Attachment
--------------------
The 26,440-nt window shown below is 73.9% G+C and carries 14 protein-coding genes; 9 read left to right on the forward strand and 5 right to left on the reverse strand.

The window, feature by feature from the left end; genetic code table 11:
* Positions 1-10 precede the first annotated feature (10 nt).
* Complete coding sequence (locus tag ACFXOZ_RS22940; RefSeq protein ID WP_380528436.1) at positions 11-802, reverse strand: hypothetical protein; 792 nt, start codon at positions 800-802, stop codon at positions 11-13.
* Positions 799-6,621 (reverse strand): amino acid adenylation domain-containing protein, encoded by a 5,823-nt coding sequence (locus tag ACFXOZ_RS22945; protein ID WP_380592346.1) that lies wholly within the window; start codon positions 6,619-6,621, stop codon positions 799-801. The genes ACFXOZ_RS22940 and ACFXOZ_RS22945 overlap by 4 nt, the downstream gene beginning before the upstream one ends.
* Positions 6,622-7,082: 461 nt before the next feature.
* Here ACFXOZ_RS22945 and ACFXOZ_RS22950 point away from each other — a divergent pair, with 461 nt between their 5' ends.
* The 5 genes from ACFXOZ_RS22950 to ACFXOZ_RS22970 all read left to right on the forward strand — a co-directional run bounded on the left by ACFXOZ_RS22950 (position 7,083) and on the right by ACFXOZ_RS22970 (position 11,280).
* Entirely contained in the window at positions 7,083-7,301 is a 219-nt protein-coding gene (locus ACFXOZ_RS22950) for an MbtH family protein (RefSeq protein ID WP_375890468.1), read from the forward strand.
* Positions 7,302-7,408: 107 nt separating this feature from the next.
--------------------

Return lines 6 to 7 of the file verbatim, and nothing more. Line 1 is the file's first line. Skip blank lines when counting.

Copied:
* Positions 6,622-7,082: 461 nt before the next feature.
* Here ACFXOZ_RS22945 and ACFXOZ_RS22950 point away from each other — a divergent pair, with 461 nt between their 5' ends.